The international seminar “State, politics and democracy in Latin America” started on Monday, October 19th, with the first presentation from Colombia’s former president, Ernesto Samper. He was introduced by Brazilian jurist, professor at the Federal University of Rio de Janeiro, and coordinator of the Latin American Council for Justice and Democracy, Carol Proner. In his presentation, the former Colombian president addressed the topic of “Peace and Security in Latin America,” in which he first pointed out the achievements of the peace between the Colombian government and the Revolutionary Armed Forces of Colombia (FARC–EP) to bring an end to the Colombian conflict. He perceived it as a significant accomplishment that the Latin American region could appropriate as a political alternative to address an armed conflict. This pacification mechanism should be based on bringing truth, justice, and reparation to provide reconciliation among all parts.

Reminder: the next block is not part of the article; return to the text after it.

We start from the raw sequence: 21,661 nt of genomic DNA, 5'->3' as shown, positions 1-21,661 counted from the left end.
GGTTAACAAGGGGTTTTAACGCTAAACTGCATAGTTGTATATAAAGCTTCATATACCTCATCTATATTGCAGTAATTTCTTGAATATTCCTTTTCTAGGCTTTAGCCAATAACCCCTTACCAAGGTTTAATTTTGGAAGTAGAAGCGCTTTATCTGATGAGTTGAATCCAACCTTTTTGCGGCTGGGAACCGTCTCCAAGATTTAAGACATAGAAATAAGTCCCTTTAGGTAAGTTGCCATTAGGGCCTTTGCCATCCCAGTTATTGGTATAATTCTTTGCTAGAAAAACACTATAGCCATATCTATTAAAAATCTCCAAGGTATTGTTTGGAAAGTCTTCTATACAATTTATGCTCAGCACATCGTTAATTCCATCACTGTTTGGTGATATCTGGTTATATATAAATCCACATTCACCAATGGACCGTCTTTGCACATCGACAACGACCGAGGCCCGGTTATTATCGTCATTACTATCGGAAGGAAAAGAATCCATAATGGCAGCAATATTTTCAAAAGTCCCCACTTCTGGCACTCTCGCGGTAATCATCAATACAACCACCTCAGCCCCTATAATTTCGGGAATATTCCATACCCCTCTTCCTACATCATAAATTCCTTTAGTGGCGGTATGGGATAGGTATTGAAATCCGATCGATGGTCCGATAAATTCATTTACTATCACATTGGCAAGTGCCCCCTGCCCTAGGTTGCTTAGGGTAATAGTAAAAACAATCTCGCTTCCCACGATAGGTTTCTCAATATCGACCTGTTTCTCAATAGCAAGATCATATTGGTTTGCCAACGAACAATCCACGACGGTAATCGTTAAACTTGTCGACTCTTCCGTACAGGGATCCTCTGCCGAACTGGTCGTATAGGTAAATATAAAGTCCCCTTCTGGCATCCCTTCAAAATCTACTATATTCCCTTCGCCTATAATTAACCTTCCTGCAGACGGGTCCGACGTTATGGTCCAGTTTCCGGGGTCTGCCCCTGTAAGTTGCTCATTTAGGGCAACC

Ernesto Samper also highlighted one of the main challenges needed to address in the region: citizen insecurity. Latin America is one of the most insecure regions globally, and the reason behind it goes beyond social inequality. Samper judged that the hypothesis of social inequality as the main factor in explaining insecurity is a simplistic and unfair way of reducing the issue to a kind of social victimization. According to the former president, there are other factors, such as the way that justice is understood. In Latin America, what Samper called neoliberal justice dominates the region’s judicial system. This type of justice is distinguished by negotiation, anonymous witnesses, hidden confessions, and lack of transparent procedures. Furthermore, there is a dominance of punitive justice, in which punishment is the central focus of the criminal justice system. Instead, the alternative could be the implementation of restorative justice, in which criminals are not disposable people, and they are allowed to regain their citizenship.
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